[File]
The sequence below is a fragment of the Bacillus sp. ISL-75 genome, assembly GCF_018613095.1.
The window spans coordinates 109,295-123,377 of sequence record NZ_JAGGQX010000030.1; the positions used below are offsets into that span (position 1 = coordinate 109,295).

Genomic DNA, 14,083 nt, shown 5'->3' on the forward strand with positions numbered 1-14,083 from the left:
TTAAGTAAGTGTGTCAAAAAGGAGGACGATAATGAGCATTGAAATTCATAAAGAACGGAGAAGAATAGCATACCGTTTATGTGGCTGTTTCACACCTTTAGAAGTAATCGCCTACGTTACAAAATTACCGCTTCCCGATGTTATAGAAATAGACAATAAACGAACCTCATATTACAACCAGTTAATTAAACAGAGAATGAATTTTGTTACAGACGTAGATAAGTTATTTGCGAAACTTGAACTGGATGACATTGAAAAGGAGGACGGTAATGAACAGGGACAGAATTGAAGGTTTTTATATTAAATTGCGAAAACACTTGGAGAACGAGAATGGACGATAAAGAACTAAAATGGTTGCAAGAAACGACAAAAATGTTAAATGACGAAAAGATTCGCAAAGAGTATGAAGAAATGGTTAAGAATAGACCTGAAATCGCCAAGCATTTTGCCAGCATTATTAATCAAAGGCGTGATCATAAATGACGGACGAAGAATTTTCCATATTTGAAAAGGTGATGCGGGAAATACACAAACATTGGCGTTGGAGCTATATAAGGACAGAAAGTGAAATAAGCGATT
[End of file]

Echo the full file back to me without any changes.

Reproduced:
The sequence below is a fragment of the Bacillus sp. ISL-75 genome, assembly GCF_018613095.1.
The window spans coordinates 109,295-123,377 of sequence record NZ_JAGGQX010000030.1; the positions used below are offsets into that span (position 1 = coordinate 109,295).

Genomic DNA, 14,083 nt, shown 5'->3' on the forward strand with positions numbered 1-14,083 from the left:
TTAAGTAAGTGTGTCAAAAAGGAGGACGATAATGAGCATTGAAATTCATAAAGAACGGAGAAGAATAGCATACCGTTTATGTGGCTGTTTCACACCTTTAGAAGTAATCGCCTACGTTACAAAATTACCGCTTCCCGATGTTATAGAAATAGACAATAAACGAACCTCATATTACAACCAGTTAATTAAACAGAGAATGAATTTTGTTACAGACGTAGATAAGTTATTTGCGAAACTTGAACTGGATGACATTGAAAAGGAGGACGGTAATGAACAGGGACAGAATTGAAGGTTTTTATATTAAATTGCGAAAACACTTGGAGAACGAGAATGGACGATAAAGAACTAAAATGGTTGCAAGAAACGACAAAAATGTTAAATGACGAAAAGATTCGCAAAGAGTATGAAGAAATGGTTAAGAATAGACCTGAAATCGCCAAGCATTTTGCCAGCATTATTAATCAAAGGCGTGATCATAAATGACGGACGAAGAATTTTCCATATTTGAAAAGGTGATGCGGGAAATACACAAACATTGGCGTTGGAGCTATATAAGGACAGAAAGTGAAATAAGCGATT